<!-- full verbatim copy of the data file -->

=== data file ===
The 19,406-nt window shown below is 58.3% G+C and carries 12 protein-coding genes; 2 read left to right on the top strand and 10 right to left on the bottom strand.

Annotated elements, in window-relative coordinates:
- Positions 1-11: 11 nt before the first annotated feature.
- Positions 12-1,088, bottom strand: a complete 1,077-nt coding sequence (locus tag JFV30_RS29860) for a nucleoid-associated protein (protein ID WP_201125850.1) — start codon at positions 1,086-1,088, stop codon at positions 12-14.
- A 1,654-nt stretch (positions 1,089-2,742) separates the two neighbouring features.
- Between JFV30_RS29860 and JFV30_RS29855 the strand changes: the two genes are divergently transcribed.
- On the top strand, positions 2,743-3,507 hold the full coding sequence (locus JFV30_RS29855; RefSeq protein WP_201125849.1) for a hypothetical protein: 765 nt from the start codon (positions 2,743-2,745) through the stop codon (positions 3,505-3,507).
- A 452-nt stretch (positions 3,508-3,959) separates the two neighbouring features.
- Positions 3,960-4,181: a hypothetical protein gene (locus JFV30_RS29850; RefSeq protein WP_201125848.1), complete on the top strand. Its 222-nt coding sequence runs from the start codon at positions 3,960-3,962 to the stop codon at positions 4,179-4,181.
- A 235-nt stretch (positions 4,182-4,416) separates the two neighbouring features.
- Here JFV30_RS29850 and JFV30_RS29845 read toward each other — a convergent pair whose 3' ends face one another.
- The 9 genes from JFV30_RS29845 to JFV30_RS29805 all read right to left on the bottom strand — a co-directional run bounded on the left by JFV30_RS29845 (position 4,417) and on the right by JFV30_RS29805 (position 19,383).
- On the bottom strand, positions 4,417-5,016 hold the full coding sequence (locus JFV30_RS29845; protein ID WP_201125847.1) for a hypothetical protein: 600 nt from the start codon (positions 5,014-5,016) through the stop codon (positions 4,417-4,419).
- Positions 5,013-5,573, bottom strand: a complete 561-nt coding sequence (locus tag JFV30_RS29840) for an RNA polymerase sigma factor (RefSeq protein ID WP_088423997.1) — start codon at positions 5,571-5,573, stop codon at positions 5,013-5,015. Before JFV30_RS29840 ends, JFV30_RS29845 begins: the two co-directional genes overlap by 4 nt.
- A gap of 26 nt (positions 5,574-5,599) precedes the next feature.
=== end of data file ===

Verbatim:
The 19,406-nt window shown below is 58.3% G+C and carries 12 protein-coding genes; 2 read left to right on the top strand and 10 right to left on the bottom strand.

Annotated elements, in window-relative coordinates:
- Positions 1-11: 11 nt before the first annotated feature.
- Positions 12-1,088, bottom strand: a complete 1,077-nt coding sequence (locus tag JFV30_RS29860) for a nucleoid-associated protein (protein ID WP_201125850.1) — start codon at positions 1,086-1,088, stop codon at positions 12-14.
- A 1,654-nt stretch (positions 1,089-2,742) separates the two neighbouring features.
- Between JFV30_RS29860 and JFV30_RS29855 the strand changes: the two genes are divergently transcribed.
- On the top strand, positions 2,743-3,507 hold the full coding sequence (locus JFV30_RS29855; RefSeq protein WP_201125849.1) for a hypothetical protein: 765 nt from the start codon (positions 2,743-2,745) through the stop codon (positions 3,505-3,507).
- A 452-nt stretch (positions 3,508-3,959) separates the two neighbouring features.
- Positions 3,960-4,181: a hypothetical protein gene (locus JFV30_RS29850; RefSeq protein WP_201125848.1), complete on the top strand. Its 222-nt coding sequence runs from the start codon at positions 3,960-3,962 to the stop codon at positions 4,179-4,181.
- A 235-nt stretch (positions 4,182-4,416) separates the two neighbouring features.
- Here JFV30_RS29850 and JFV30_RS29845 read toward each other — a convergent pair whose 3' ends face one another.
- The 9 genes from JFV30_RS29845 to JFV30_RS29805 all read right to left on the bottom strand — a co-directional run bounded on the left by JFV30_RS29845 (position 4,417) and on the right by JFV30_RS29805 (position 19,383).
- On the bottom strand, positions 4,417-5,016 hold the full coding sequence (locus JFV30_RS29845; protein ID WP_201125847.1) for a hypothetical protein: 600 nt from the start codon (positions 5,014-5,016) through the stop codon (positions 4,417-4,419).
- Positions 5,013-5,573, bottom strand: a complete 561-nt coding sequence (locus tag JFV30_RS29840) for an RNA polymerase sigma factor (RefSeq protein ID WP_088423997.1) — start codon at positions 5,571-5,573, stop codon at positions 5,013-5,015. Before JFV30_RS29840 ends, JFV30_RS29845 begins: the two co-directional genes overlap by 4 nt.
- A gap of 26 nt (positions 5,574-5,599) precedes the next feature.